Tony Finch wrote:
you need to be able to manipulate representations of times other than the present, so you need a full leap second table.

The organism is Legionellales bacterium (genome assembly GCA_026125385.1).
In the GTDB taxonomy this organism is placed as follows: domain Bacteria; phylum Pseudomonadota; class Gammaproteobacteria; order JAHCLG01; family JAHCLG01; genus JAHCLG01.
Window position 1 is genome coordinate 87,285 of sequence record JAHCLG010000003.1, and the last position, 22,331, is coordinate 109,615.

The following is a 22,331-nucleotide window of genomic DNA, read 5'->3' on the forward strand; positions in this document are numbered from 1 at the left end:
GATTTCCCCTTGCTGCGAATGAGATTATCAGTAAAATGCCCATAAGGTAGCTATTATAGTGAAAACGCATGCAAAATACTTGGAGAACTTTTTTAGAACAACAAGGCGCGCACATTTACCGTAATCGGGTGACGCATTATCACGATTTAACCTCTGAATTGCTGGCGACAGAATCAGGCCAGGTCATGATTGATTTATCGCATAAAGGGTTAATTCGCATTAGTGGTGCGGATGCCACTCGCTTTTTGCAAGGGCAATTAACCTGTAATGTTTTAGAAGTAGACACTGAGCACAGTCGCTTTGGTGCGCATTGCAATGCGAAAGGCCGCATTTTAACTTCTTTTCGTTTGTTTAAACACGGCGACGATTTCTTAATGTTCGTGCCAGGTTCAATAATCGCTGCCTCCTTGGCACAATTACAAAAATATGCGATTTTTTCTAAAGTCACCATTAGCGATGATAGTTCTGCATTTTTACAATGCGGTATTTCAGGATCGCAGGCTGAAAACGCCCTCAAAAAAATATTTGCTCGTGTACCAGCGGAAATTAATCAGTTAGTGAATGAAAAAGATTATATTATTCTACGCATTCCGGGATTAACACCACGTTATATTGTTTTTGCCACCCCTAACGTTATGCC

Which raises the question of how concisely one can express a leap second table. Leap second tables are simply a list of dates - in ISO 8601 or MJD formats, for example. Additionally you need an expiration date. An ISO string is really overkill, MJD can fit into an unsigned short for the next few decades - but this is really more than you need for the current standard since not all MJDs are permitted, only once per month. Also, we don't need to express leap seconds that are already known (or never existed), so there is a useless bias of ~54000 days. If we start counting months now, a short integer will suffice to encode each leap second for the next 5000+ years - certainly past the point when monthly scheduling will no longer suffice. So, let's see - assume: 1) all 20th century leap seconds can be statically linked 2) start counting months at 2000-01-31 We're seeing about 7 leapseconds per decade on average, round up to 10 to allow for a few decades worth of quadratic acceleration (less important for the next couple of centuries than geophysical noise). So 100 short integers should suffice for the next century and a kilobyte likely for the next 500 years. Add one short for the expiration date, and a zero short word for an end of record stopper and distribute it as a variable length record - quite terse for the next few decades. The current table would be six bytes (suggest network byte order): 0042 003C 0000 A particular application only needs to read the first few entries it doesn't already have cached - scan backwards through the list just until you pass the previous expiration date. Could elaborate with a checksum, certificate based signature or other provenance - but these apply whatever the representation. To emphasize a recent point: DUT1 is currently negligible for many applications. Which is the same thing as saying that the simple table of quantized leap seconds is quite sufficient for civil purposes. The effect of the ALHP is to inflate the importance of DUT1 - not just for "professional" purposes, but for some list of civil purposes that have yet to be inventoried, e.g., tide tables, weather forecasts, pointing satellite dishes, aligning sundials (see article in the Jan 2007 Smithsonian), navigation, aviation, amateur astronomy, whatever. I'm not arguing here that these are intrinsically sufficient to justify retaining leap seconds (although I believe this to be the case). Rather, I'm arguing that even under a "caves of steel" scenario of Homo sapiens inter-breeding with Condylura cristata, that there will be applications that require a explicit DUT1 correction - applications that currently can ignore this step since UTC is guaranteed to remain within 0.9s of GMT. So the current requirement is merely to convey a few extra bytes of state with a six month update cadence. This suffices to tie civil epochs (and a useful approximation of Earth orientation) to civil intervals. The requirement in the post-leap-second Mad Max future, however, would be to convey some similar data structure representing a table of DUT1 tie points accurate to some level of precision with some as- yet-unspecified cadencing requirement. The most natural way to express this might be the nearest round month to when each integral step in DUT1 occurs, but it should be clear that the requirement for maintaining and conveying a table of leap seconds is not eliminated, but rather transmogrified into a similar requirement to maintain and convey a table of DUT1 values. Rob Seaman NOAO